Finally, the present invention includes the packing process (70) of assembling the emergency shelter kit (15), the packing process (70) comprising the following steps: ensuring the barrel (5) is empty (1000); placing the first screen (66) and the second screen (62) into the barrel (5) flat on the base of the barrel (5) (1010); wrapping the polytube material (12) around the barbed wire (20) (1020); placing the polytube material (12) wrapped around the barbed wire (20) into the barrel (5) (1030); placing extendable poles (306), the first tamper (110), and the second tamper (100) into the barrel (5), disposed between the polytube material (12) and the barrel (5) (1040); pressing flat a tube chute (55) (1050); placing into the barrel (55) the flattened tube chute (55) disposed between the polytube material (12) and the barrel (5) (1060); placing the rafter square (155) and the carpenter's level (290) into the barrel (5) within the center of the flattened tube chute (55) (1070); placing into the barrel (5) disposed between the polytube material (12) and the barrel (5) the first stake (180), the first chain (200), and the strip anchors (240) (1080); placing into the barrel (5) disposed between the polytube material (12) and the barrel (5) the second stake (183), the second chain (210), the chalk bottle (81), and the tent pegs (185) (1090); placing the roof coating (310) inside the bucket (30) (1110); placing the roof coating (310) and the bucket (30) into the barrel (5) on top of the polytube material (12) (1120); placing the saw (280), the paint brushes (320), the hand shovel (54), the hand pick (255), the trowel (64), the hammer (270), the screwdriver (260), the hand rake (53), the scissors (67), and the wire cutters (40) into the barrel (5) disposed between the bucket (30) and the barrel (5) (1130); placing the clear jar (60) and the paint (65) into the barrel (5) disposed between the bucket (30) and the barrel (5) (1140); ensuring the small buckets (140) are empty (1150); placing the latches (230), the door handles (235), the hinges (220), and one pair of leather gloves (50) into one of the small buckets (140) (1160); placing the nails (130), the poly twine (170), the tent strings (195), the faucet (205), and one pair of leather gloves (50) into one of the small buckets (140) (1170); placing the spring clips (160), the snap links (215), the tape measure (175), and one pair of leather gloves (50) into one of the small buckets (140) (1180); placing the elastic cord (52), the eye hooks (245), the wood screws (250), the door arc chains (121), and one pair of leather gloves (50) into one of the small buckets (140) (1190); placing the small buckets (140) into the barrel (5) disposed between the bucket (30) and the barrel (5) (1200); placing the shovels (90) into the barrel (5) on top of the bucket (30) (1210); placing the mosquito netting (300) into the barrel (5) on top of the shovels (90) (1220); placing the toilet seat lid (330) into the barrel (5) on top of the mosquito netting (300) (1230); placing the tarpaulin (305) into the barrel (5) on top of the toilet seat lid (330) (1240); placing the slider (150) into the barrel (5) on top of the tarpaulin (305) (1250); and sealing the barrel (5) (1260).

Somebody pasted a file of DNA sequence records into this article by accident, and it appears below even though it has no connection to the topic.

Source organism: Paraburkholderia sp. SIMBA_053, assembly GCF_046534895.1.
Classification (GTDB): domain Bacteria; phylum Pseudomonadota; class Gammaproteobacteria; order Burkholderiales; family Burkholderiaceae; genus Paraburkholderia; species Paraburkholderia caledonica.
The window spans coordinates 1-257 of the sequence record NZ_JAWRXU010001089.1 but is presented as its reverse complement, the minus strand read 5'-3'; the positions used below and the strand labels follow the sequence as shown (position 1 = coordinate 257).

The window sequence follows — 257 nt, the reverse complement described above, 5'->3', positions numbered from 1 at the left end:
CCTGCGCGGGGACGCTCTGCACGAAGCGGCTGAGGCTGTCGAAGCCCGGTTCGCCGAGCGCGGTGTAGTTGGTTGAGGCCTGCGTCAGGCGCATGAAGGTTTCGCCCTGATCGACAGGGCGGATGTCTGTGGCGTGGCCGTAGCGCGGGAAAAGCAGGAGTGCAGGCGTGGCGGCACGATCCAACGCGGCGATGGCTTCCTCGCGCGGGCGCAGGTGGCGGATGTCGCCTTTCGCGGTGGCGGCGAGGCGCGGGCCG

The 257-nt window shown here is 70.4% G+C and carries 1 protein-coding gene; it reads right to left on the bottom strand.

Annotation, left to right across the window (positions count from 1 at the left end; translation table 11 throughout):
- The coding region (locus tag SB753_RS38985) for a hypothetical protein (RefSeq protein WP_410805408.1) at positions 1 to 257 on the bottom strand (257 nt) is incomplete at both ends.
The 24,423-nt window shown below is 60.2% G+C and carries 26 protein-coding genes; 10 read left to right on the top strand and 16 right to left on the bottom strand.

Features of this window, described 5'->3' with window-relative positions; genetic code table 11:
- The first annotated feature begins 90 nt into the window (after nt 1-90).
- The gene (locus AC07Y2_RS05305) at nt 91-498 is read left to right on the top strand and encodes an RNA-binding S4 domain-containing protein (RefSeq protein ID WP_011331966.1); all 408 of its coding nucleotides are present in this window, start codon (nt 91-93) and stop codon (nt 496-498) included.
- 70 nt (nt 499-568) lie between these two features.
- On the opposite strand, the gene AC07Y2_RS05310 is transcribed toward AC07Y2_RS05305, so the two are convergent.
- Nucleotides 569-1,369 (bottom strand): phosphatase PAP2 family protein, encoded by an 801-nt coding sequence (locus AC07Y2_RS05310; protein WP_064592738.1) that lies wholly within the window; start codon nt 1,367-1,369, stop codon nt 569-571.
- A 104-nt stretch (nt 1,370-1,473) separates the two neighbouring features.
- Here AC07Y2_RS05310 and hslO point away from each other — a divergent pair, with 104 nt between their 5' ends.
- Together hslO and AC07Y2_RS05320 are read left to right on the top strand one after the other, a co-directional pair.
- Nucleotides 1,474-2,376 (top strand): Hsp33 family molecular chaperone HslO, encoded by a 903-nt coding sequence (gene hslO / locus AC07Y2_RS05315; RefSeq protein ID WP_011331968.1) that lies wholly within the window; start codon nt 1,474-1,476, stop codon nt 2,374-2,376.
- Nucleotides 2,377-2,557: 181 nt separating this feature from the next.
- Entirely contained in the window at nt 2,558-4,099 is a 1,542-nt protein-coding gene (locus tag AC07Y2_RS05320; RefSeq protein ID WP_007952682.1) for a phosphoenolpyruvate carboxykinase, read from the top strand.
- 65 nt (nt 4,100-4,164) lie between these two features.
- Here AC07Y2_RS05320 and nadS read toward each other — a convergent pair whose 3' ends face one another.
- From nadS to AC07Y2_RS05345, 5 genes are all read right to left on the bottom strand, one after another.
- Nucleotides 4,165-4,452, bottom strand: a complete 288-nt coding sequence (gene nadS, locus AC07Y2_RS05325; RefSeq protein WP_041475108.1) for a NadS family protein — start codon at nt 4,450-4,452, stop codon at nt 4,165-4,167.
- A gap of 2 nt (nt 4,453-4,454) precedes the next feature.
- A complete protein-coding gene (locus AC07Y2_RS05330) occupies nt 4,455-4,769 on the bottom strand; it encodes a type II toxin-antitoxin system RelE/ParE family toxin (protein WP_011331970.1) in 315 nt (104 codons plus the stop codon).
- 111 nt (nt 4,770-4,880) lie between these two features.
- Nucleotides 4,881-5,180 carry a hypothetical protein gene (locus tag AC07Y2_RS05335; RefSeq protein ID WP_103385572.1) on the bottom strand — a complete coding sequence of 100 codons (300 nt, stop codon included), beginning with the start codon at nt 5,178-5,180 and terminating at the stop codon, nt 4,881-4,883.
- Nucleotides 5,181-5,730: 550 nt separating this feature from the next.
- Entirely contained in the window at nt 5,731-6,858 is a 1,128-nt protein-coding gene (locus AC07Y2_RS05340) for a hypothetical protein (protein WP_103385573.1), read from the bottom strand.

The elements of the kit (15) enumerated above may change as needs dictate. Elements may be added or removed from the contents of the kit (15) according to the particular conditions of a disaster area. However, the basic elements of the kit (15) will remain substantially the same.

Patent Citations
Cited PatentFiling datePublication dateApplicantTitle
US4607655 *Apr 9, 1984Aug 26, 1986Wagner David L RSurvival shelter
US4753377 *Apr 6, 1987Jun 28, 1988Poluhowich John JSurvival belt buckle
US4784172 *Jun 25, 1987Nov 15, 1988Yacoboni Joseph DInstant emergency shelter
US5515974 *Jan 9, 1995May 14, 1996Higson; D. WayneEmergency and security kit
US5930961 *Jun 10, 1998Aug 3, 1999Beaudet; Judith HollySite assembled emergency shelter
US5943027 *Oct 3, 1997Aug 24, 1999Motorola, Inc.Telescopic antenna assembly
US6981593 *Jan 27, 2004Jan 3, 2006Klodt Nancy Lfold-out design with pouches and straps for pencils, paper, erasers, crayons, scissors, ruler, disks, snack and drink boxes
Classifications
U.S. Classification206/223, 53/467
International ClassificationB65B5/00, E04H9/00
Cooperative ClassificationE04H9/04, E04H9/028, E04H15/58, E04H9/14
European ClassificationE04H9/14, E04H15/58, E04H9/02S, E04H9/04